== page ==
Michael Burns Photo
Chris Lomon, Woodbine Communications
Summer Sunday has one last journey to take before heading to greener pastures.
Last than a week from now, the striking six-year-old mare will depart the barn of trainer Stuart Simon and head over to the Woodbine paddock for the La Prevoyante Stakes.
The 1 1/16-mile Tapeta race for Ontario-sired fillies and mares, three-year-olds and upwards, will be the swan song for Summer Sunday, the multiple stakes winning daughter of Silent Name (JPN).
Should she win the $100,000 race, the veteran campaigner would eclipse the $1million mark (CDN) in lifetime earnings for owners Anne and William Scott.
Soon after the race, Summer Sunday will be on her way to Ireland to begin a new life.
“She’s going to be a broodmare and she’s going to have a forever home with Mr. Scott’s relative in Ireland,” noted Simon. “It’s very nice to know that she’s going to a place where she’ll be well looked after for the rest of her days.”
The reality of the La Prevoyante being her final start has already hit Simon.
“It’s going to be emotional…” said the longtime conditioner, his voice trailing off. “We didn’t raise her, but we bought her as a yearling, and we tried to keep her safe and looked after her whole life. It’s going to be very emotional. She’s so special. You always dream of having these kind of horses.”
Her most recent start, the Eternal Search, on October 29 at Woodbine, was the ninth career stakes score for Summer Sunday, who sports a record of 11-3-1 from 21 lifetime starts.
Summer Sunday launched her career with a win on July 15, 2017, going on to net the natural hat trick to complete her rookie season with a perfect three-for-three mark, which included victories in the Nandi and Muskoka Stakes.
In 2019, she was named Canada’s champion female sprinter.
Simon, who has 838 career wins, continues to marvel at the mare’s versatile ways.
“She has won stakes races from five furlongs up to a mile-and-a-sixteenth on all three surfaces at Woodbine. She’s won a five-furlong race on the Inner Turf, she’s won multiple graded stakes on the main track, and she’s won a graded stakes race on the E.P. Taylor Turf Course, as well as a two-turn Open stakes race on the synthetic. Not many of the past champions and good horses here have that kind of diversity. Not taking anything away from all of the great horses that have been here, but most of them are really good at one thing, probably, whether it’s running short or running long, turf or synthetic.”
Regular rider Rafael Hernandez is equally effusive in his praise of Summer Sunday’s ample abilities.
His highest compliment is divided between the conditioner and the dark bay.
“I liked her from the first time I got on her,” said the veteran jockey, who has over 2,800 career wins. “She used to be a filly that was all speed. Every time the gate opened, it was, ‘go, go, go.’ Like every horse, when they grow up, they start to figure it out. They don’t have to be on the engine the whole way. They can settle down. She’s been doing that the last couple years. She can settle off the pace and be able to finish. We can do anything we want with her.”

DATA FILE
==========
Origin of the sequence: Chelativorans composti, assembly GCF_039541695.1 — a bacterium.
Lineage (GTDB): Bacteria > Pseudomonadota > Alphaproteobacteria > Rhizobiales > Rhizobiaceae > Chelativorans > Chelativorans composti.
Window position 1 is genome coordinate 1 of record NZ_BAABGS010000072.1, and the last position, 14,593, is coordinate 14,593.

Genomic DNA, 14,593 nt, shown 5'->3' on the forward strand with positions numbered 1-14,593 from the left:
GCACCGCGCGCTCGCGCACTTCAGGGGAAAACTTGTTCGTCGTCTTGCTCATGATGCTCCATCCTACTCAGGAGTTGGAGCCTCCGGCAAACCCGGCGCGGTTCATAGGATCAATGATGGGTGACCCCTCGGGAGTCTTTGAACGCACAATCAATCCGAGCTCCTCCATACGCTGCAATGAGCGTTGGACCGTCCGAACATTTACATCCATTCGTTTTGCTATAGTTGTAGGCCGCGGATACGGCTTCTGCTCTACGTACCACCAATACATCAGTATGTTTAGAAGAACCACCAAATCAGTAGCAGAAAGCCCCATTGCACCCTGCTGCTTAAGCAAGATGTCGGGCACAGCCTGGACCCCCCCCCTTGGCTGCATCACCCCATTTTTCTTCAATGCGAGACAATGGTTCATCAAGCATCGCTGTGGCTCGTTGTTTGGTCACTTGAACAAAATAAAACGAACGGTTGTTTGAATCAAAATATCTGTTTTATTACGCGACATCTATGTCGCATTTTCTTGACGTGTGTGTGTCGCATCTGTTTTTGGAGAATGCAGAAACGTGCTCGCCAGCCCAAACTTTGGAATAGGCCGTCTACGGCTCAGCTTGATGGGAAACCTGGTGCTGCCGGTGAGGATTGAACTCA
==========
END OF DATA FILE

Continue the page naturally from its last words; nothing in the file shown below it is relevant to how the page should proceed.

One race in particular stands out for Hernandez.
“I remember – if you speak with Stuart I think he would agree with me – it was the stakes race (2019 running of the Grade 2 Royal North) when she had never been on the grass before. It was six furlongs on the E.P. Taylor. Stuart told me there weren’t races coming up for her, so we had to give it a shot. And it was the most impressive race she had. The E.P. Taylor is very hard to win on. With speed horses, that long stretch, it can really be hard on them. It was an impressive race from her. Stuart is an unbelievable trainer and he has done a great job with her. On the track, she is so calm and so professional. Stuart has worked hard over the years to get her to settle down, and she has in every way.”
Simon also easily recalled the Royal North performance.
“She was bred for the turf and she trained like she would like the grass. Just the way it fit into the schedule, we decided to run her in that race. And she came up with such a great effort.”
On a crisp autumn Saturday – the forecast is currently calling for light snow and a high of 0 degrees Celsius – Summer Sunday will go postward for the 22nd and final time in her career, in search of her 12th win and the $1 million mark in earnings.
The horseman who has campaigned the versatile Ontario-bred hopes she goes out a winner, perhaps channeling the luck of the Irish ahead of her new post-racing life.
If she doesn’t happen to cross the wire first, Simon won’t hang his head.
He has no reason to.
“I expect her to run well. She’s as honest as they come. The mile and a sixteenth doesn’t bother me. She’s acting more and more as she’s gotten older that she wants to run further. I’ve run her once going two turns and she won that race. She defeated an open field of horses, including the filly (Souper Escape) that won the Sovereign for top older mare in 2020. She’s no one-trick pony, that’s for sure.”
Hernandez is hopeful she lives to her name this weekend. Well, sort of.
“The last few times we’ve been racing in the stakes on Saturdays when most of the stakes she wins are on Sunday, just like her name. But it doesn’t matter. Whenever she races, she gives everything she has.”
It’s one of many things Simon will miss about Summer Sunday, who was bred by Trinity West Stables Ltd.
That said, he’s content to see one of his top stars begin a new chapter in her life.
“It’s starting to hit home more and more that this is going to be it. And it’s time. I’m glad and I’m happy for her, and very comfortable with the decision to stop on her. She’s good right now, but you don’t want to push the envelope. You want her to have a good life because she deserves it.”